Christian Sorcerers on Trial

Records of the 1827 Osaka Incident

Translated and with an introduction by Fumiko Miyazaki, Kate Wildman Nakai, and Mark Teeuwen

Columbia University Press

Christian Sorcerers on Trial

Pub Date: July 2020

ISBN: 9780231196918

416 Pages

Format: Paperback

List Price: $35.00£30.00

Pub Date: July 2020

ISBN: 9780231196901

416 Pages

Format: Hardcover

List Price: $140.00£115.00

Pub Date: July 2020

ISBN: 9780231551885

416 Pages

Format: E-book

List Price: $34.99£30.00

Christian Sorcerers on Trial

Records of the 1827 Osaka Incident

Translated and with an introduction by Fumiko Miyazaki, Kate Wildman Nakai, and Mark Teeuwen

Columbia University Press

In 1829, three women and three men were paraded through Osaka and crucified. Placards set up at the execution ground proclaimed their crime: they were devotees of the “pernicious creed” of Christianity. Middle-aged widows, the women made a living as mediums, healers, and fortune-tellers. Two of the men dabbled in divination; the third was a doctor who collected books in Chinese on Western learning and Christianity.

This was a startling development. No one in Japan had been identified and punished as a Christian for more than a century, and now, avowed devotees of the proscribed sect had appeared in the very heart of the realm. Just decades before the arrival of Perry’s black ships and the fall of the Tokugawa shogunate, the incident reignited fears of Christians as evil sorcerers, plotting to undermine society and overthrow the country.

Christian Sorcerers on Trial offers annotated translations of a range of sources on this sensational event, from the 1827 arrest of the alleged Christians through the case’s afterlife. The protagonists’ testimonies relate with striking detail their life histories, practices, and motivations. The record of deliberations in Edo and communications between Osaka and Edo officials illuminate the operation of the Tokugawa system of criminal justice. Retellings of the incident show how the story was transmitted and received. Translated and put in context by Fumiko Miyazaki, Kate Wildman Nakai, and Mark Teeuwen, the sources provide students and scholars alike with an extraordinarily rich picture of late Edo social life, religious practices, and judicial procedures.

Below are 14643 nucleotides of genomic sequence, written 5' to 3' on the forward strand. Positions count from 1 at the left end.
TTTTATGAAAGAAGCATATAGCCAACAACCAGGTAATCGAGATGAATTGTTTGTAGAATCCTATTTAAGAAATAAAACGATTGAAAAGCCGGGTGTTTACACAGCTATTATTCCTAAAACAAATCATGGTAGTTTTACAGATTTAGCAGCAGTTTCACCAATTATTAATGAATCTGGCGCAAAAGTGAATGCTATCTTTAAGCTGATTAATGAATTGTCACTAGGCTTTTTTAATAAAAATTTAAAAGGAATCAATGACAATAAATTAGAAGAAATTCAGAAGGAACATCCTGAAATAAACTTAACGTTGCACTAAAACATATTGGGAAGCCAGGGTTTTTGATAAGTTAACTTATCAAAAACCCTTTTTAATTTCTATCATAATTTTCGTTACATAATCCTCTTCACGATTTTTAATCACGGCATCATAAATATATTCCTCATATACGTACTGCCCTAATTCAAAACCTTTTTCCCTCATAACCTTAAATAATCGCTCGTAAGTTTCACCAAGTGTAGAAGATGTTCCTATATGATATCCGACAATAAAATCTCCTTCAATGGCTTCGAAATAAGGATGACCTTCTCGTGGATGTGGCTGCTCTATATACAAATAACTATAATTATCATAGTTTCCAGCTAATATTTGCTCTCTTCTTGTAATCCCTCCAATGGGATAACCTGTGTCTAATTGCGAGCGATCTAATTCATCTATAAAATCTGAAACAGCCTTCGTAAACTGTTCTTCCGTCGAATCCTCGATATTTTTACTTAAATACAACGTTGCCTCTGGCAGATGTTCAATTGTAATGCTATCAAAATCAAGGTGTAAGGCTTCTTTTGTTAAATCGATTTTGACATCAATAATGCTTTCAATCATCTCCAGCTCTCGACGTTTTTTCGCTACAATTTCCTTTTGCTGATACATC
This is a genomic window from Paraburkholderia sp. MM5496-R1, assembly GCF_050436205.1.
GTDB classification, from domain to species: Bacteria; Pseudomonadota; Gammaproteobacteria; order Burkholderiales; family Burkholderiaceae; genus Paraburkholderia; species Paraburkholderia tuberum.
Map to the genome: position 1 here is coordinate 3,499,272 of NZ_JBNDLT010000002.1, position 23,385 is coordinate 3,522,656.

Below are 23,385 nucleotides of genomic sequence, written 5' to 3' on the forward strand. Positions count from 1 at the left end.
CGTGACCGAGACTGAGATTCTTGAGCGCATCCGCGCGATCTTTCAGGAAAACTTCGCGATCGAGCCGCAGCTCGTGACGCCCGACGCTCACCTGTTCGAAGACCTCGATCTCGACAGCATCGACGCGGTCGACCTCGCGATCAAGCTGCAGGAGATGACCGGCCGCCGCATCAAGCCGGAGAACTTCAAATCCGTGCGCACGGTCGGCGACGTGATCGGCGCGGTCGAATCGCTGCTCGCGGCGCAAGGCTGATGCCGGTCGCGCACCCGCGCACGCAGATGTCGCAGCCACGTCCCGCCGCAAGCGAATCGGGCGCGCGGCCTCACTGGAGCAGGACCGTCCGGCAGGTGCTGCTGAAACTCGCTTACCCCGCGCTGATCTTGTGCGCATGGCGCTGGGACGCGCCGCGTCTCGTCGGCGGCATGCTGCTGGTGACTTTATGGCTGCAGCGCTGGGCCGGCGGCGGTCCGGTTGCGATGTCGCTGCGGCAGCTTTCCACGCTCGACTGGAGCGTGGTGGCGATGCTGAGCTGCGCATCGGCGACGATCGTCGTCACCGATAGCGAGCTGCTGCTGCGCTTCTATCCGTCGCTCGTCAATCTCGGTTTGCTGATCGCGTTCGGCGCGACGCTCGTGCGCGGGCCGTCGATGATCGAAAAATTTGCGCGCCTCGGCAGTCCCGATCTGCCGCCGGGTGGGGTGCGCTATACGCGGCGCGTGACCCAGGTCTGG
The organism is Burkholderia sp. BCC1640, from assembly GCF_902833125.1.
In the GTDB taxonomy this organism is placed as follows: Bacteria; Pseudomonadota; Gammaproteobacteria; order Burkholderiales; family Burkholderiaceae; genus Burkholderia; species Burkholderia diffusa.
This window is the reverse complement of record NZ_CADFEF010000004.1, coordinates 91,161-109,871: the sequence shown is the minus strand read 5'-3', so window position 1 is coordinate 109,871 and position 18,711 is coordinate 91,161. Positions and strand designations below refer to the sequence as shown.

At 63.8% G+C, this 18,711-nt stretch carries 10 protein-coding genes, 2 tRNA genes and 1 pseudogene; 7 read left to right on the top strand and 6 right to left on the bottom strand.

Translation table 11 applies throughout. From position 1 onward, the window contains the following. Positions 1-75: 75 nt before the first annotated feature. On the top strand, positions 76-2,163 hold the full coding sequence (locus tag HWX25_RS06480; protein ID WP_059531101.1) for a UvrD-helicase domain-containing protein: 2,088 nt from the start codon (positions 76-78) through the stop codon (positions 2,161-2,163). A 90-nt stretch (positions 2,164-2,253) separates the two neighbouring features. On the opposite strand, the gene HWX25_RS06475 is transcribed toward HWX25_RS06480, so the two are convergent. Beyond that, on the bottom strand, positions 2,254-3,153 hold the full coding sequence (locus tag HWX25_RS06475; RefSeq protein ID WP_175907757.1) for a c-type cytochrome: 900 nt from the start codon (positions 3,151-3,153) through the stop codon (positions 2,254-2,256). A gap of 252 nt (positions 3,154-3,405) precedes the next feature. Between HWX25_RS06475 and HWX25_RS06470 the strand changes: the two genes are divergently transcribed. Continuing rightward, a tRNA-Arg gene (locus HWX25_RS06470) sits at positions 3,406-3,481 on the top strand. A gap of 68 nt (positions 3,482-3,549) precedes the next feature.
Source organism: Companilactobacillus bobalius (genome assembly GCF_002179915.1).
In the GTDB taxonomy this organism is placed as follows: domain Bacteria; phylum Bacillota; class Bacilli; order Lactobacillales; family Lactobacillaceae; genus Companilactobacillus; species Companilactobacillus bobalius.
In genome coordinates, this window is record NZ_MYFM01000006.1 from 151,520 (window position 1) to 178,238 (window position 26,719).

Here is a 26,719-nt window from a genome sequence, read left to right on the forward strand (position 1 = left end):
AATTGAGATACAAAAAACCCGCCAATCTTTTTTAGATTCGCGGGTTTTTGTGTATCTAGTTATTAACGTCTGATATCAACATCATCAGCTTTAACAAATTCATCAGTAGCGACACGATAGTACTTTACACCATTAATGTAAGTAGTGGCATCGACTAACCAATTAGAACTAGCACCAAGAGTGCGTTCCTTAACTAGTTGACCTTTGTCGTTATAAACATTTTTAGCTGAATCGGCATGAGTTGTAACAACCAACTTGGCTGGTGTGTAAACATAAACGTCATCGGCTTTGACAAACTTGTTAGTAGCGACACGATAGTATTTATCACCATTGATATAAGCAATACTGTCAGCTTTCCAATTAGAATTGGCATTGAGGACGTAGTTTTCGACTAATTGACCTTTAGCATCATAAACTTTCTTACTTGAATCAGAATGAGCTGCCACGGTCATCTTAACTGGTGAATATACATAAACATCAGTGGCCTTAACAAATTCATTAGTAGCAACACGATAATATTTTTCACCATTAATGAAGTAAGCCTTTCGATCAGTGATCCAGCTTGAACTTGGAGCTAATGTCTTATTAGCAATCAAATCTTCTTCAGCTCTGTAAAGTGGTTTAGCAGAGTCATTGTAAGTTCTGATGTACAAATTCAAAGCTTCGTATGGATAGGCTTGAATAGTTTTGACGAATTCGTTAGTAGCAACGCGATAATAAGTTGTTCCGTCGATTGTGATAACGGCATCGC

Christian Sorcerers on Trial is a fascinating, startling, and revealing introduction to and translation of rich primary texts from a little-known but important episode in Japanese religious and cultural history. Scholars of Japanese religion, Japanese history, and Christian history will benefit from it. Elizabeth Morrison, Middlebury College
Acknowledgments
Maps
Introduction
Translation Strategies
Main Protagonists
Part I: Testimonies
1. Sano and Her Associates
2. Kinu and Her Associates
3. Mitsugi, Mizuno Gunki, and Wasa
4. Gunki’s Male Disciples Umon and Heizō
5. Gunki’s Associates and Son
6. Kenzō and Others Implicated in the Investigation
Part II: The Judicial Review Process
7. Submitting the Dossier for Review
8. Deliberations in Edo
9. The Senior Councillors’ Orders and Their Implementation
10. Aftermath
Part III: Rumors and Retellings
11. The State of the Floating World
12. Night Tales from the Kasshi Day
13. A Biography of Ōshio Heihachirō
Appendix 1: Mitsugi’s 1822 Arrest
Appendix 2: Disposition of the Proscribed Books
Appendix 3: Manuscript Versions of the Keihan Kirishitan Incident Dossier
Glossary
Notes
References
Index

About the Author

Fumiko Miyazaki is professor emerita at Keisen University, Tokyo.

Kate Wildman Nakai is professor emerita at Sophia University, Tokyo.

Mark Teeuwen is professor of Japanese studies at the University of Oslo.

Miyazaki, Nakai, and Teeuwen previously collaborated (with Anne Walthall and John Breen) on a translation of another late Edo source: Lust, Commerce, and Corruption: An Account of What I Have Seen and Heard by an Edo Samurai (Columbia, 2014).